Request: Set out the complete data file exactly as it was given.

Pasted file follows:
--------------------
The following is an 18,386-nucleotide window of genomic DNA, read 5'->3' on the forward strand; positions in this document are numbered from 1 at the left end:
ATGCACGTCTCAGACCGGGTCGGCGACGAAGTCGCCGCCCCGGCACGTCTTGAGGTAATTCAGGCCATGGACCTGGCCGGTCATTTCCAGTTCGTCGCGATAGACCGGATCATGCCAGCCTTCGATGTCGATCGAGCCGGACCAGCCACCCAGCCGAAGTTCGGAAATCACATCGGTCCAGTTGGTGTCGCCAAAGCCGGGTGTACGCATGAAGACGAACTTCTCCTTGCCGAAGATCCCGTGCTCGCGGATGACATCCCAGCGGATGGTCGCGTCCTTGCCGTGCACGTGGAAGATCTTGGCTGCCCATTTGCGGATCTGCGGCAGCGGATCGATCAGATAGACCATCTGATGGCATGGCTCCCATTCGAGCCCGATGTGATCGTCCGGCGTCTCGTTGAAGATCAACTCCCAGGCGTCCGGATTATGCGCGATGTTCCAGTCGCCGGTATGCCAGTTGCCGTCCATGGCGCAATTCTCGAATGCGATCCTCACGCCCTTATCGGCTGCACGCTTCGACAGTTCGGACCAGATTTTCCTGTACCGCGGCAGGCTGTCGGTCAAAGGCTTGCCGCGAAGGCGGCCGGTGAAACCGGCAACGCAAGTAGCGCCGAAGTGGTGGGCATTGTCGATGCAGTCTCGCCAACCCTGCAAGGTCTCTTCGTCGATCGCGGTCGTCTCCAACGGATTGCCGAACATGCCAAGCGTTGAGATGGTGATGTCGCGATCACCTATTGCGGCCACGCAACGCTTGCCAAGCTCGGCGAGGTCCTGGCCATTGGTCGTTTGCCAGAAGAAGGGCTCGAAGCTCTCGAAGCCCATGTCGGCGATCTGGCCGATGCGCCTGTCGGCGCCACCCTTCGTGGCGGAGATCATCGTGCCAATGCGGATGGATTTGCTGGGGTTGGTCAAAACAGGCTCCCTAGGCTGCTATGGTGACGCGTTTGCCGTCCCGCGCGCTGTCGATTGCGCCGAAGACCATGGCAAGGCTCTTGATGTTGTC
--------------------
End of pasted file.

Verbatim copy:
The following is an 18,386-nucleotide window of genomic DNA, read 5'->3' on the forward strand; positions in this document are numbered from 1 at the left end:
ATGCACGTCTCAGACCGGGTCGGCGACGAAGTCGCCGCCCCGGCACGTCTTGAGGTAATTCAGGCCATGGACCTGGCCGGTCATTTCCAGTTCGTCGCGATAGACCGGATCATGCCAGCCTTCGATGTCGATCGAGCCGGACCAGCCACCCAGCCGAAGTTCGGAAATCACATCGGTCCAGTTGGTGTCGCCAAAGCCGGGTGTACGCATGAAGACGAACTTCTCCTTGCCGAAGATCCCGTGCTCGCGGATGACATCCCAGCGGATGGTCGCGTCCTTGCCGTGCACGTGGAAGATCTTGGCTGCCCATTTGCGGATCTGCGGCAGCGGATCGATCAGATAGACCATCTGATGGCATGGCTCCCATTCGAGCCCGATGTGATCGTCCGGCGTCTCGTTGAAGATCAACTCCCAGGCGTCCGGATTATGCGCGATGTTCCAGTCGCCGGTATGCCAGTTGCCGTCCATGGCGCAATTCTCGAATGCGATCCTCACGCCCTTATCGGCTGCACGCTTCGACAGTTCGGACCAGATTTTCCTGTACCGCGGCAGGCTGTCGGTCAAAGGCTTGCCGCGAAGGCGGCCGGTGAAACCGGCAACGCAAGTAGCGCCGAAGTGGTGGGCATTGTCGATGCAGTCTCGCCAACCCTGCAAGGTCTCTTCGTCGATCGCGGTCGTCTCCAACGGATTGCCGAACATGCCAAGCGTTGAGATGGTGATGTCGCGATCACCTATTGCGGCCACGCAACGCTTGCCAAGCTCGGCGAGGTCCTGGCCATTGGTCGTTTGCCAGAAGAAGGGCTCGAAGCTCTCGAAGCCCATGTCGGCGATCTGGCCGATGCGCCTGTCGGCGCCACCCTTCGTGGCGGAGATCATCGTGCCAATGCGGATGGATTTGCTGGGGTTGGTCAAAACAGGCTCCCTAGGCTGCTATGGTGACGCGTTTGCCGTCCCGCGCGCTGTCGATTGCGCCGAAGACCATGGCAAGGCTCTTGATGTTGTC